India develops new vaccine to control classical swine fever
New vaccine to control classical swine fever will help to protect rabbits as current vaccines are manufactured from rabbits.
The Indian Institute of Veterinary Research (IVRI) of the Indian Council of Agricultural Research (ICAR) developed a new vaccine to control classical swine fever. A report published in government news agency stated that a new vaccine will be cheaper and more effective.
Classical Swine Fever Vaccine (CSFV) is the most common disease in pigs that causes a high mortality rate of swine in India. India has been using UK based swine fever vaccine since 1964. The traditional vaccine is responsible for sacrificing a large number of rabbits.
Benefits of indigenous vaccine
• This vaccine will help to protect rabbits as currently lapinized CSF (Classical Swine Fever) vaccines are manufactured from rabbits.
• This new vaccine will provide two years of immunization capacity, while the existing vaccines only provide 3 to 6 months of immunization capacity.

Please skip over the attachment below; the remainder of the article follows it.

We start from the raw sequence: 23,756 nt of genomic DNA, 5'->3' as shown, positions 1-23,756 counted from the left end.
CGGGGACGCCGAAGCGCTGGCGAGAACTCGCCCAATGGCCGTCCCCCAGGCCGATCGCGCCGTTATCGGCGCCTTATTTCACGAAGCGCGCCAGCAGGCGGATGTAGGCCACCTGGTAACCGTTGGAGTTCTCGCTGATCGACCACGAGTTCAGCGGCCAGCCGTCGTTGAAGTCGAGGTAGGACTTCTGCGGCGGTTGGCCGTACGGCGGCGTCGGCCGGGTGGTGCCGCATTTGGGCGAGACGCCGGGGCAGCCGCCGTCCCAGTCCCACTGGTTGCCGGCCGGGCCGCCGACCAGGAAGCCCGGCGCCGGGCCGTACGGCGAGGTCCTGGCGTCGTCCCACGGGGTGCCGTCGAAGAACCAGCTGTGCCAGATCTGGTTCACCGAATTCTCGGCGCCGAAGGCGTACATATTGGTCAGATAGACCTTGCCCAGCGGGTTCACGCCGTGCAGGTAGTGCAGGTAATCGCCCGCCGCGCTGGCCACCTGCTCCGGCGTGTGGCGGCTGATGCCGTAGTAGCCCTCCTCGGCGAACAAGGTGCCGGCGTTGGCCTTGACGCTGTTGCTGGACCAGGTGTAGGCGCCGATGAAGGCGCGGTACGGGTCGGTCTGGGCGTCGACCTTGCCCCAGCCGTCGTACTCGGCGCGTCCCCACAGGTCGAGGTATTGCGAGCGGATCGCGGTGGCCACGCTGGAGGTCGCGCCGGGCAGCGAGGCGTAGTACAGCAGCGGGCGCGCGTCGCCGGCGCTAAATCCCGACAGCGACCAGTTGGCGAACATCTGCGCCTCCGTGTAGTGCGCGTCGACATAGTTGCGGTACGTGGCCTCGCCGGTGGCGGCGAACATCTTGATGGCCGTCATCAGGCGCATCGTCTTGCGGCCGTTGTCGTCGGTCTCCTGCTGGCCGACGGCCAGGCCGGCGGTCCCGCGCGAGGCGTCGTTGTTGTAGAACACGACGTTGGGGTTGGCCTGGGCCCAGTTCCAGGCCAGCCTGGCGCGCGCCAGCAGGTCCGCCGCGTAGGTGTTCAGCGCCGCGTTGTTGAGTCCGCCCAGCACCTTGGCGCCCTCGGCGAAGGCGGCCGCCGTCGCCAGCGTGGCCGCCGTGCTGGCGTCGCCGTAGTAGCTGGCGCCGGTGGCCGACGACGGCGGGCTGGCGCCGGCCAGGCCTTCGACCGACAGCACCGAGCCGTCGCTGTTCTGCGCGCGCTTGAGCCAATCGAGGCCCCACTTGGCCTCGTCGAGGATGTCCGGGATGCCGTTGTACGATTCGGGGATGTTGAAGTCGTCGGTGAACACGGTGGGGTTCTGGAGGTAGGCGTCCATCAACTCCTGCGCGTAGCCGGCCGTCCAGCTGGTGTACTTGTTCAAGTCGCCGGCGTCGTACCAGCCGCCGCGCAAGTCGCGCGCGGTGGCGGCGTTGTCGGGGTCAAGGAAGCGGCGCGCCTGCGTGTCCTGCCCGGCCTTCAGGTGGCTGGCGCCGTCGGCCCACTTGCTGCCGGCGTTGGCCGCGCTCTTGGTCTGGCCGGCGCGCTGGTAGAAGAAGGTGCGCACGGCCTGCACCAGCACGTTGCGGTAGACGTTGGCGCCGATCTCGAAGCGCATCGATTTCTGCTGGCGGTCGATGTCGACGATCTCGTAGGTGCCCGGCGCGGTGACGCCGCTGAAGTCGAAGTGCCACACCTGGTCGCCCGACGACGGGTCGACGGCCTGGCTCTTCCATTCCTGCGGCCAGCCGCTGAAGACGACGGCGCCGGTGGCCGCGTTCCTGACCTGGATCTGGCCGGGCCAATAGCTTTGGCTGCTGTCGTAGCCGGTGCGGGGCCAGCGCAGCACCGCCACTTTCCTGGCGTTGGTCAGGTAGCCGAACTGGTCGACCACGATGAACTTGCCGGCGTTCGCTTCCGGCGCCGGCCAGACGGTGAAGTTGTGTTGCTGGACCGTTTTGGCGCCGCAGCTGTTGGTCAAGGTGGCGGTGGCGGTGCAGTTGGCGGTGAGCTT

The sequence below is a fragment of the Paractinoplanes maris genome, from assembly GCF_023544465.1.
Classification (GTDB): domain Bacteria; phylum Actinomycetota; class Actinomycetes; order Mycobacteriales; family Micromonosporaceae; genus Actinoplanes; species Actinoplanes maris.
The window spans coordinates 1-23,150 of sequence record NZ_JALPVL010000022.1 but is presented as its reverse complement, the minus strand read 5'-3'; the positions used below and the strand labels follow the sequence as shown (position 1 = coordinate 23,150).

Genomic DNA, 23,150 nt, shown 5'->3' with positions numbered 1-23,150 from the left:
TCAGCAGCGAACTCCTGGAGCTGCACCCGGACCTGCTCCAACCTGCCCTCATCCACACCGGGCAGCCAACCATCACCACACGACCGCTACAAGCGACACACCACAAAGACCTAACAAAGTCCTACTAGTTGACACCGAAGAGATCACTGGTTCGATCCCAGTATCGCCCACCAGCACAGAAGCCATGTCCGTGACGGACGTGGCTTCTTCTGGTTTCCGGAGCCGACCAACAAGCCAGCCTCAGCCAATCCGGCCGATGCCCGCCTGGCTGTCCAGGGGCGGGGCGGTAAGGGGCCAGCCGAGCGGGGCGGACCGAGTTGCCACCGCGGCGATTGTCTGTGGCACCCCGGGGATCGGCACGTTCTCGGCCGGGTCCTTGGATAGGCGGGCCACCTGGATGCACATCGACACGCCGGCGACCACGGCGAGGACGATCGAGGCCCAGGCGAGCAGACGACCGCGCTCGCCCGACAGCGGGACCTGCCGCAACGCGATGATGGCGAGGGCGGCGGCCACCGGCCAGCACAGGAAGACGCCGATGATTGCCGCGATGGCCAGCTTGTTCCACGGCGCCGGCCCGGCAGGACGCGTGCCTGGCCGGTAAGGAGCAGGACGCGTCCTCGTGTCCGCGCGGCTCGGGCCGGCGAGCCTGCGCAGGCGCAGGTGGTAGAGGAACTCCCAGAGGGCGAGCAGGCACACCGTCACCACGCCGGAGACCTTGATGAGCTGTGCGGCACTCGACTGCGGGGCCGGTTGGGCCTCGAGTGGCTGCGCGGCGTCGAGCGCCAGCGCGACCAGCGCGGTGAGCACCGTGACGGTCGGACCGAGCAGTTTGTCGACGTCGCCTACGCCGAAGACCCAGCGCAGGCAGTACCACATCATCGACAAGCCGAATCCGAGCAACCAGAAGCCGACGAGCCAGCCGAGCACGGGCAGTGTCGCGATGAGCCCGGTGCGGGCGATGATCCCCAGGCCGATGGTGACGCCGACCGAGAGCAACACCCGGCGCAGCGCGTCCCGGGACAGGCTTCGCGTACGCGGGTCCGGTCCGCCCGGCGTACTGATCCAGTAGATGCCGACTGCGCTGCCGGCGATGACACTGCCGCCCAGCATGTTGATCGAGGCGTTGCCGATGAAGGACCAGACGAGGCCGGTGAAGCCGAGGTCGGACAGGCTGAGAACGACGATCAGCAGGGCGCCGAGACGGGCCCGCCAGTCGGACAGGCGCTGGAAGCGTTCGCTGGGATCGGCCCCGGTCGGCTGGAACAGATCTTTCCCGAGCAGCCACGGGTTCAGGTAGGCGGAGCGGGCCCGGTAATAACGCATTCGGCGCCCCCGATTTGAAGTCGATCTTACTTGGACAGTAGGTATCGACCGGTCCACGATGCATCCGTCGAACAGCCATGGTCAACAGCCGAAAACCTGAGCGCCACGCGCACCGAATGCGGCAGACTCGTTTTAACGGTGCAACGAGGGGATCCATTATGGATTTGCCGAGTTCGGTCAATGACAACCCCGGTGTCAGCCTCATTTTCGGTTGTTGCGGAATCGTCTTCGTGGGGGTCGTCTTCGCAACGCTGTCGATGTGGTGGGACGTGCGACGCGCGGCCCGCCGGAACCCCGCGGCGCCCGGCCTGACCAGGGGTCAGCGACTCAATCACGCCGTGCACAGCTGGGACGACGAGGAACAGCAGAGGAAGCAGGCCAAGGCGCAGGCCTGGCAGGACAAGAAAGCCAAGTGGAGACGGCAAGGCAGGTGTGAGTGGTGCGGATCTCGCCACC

• IVRI developed a cell culture vaccine to do away the sacrificing of rabbits. The new vaccine will be ready for commercial production within a year.
• The report said that the new vaccine will be a part of the government’s One Health Initiative.
Classical Swine Fever (CSF) is one of the biggest pigs’ diseases in India. It causes a loss of about 400 crores of rupees per year in India. This has led to a decrease in the population of pigs in 2019. India currently requires 22 million doses of the CSF (Classical Swine Fever) vaccine every year. However, currently, only 1.2 million doses are being produced. The reason behind its less production is that only 50 doses can be prepared from the spleen of a rabbit.
What is Classical Swine Fever (CSF)?
Hog Cholera or Classical swine fever (CSF) is a contagious viral disease of domestic and wild swine. It happens due to the viruses that bring viral diarrhea in pigs and ailments in sheep. World Organisation for Animal Health has mentioned only one type of CSF virus. However, the disease does not harm humans but all-important precautions are advised to follow.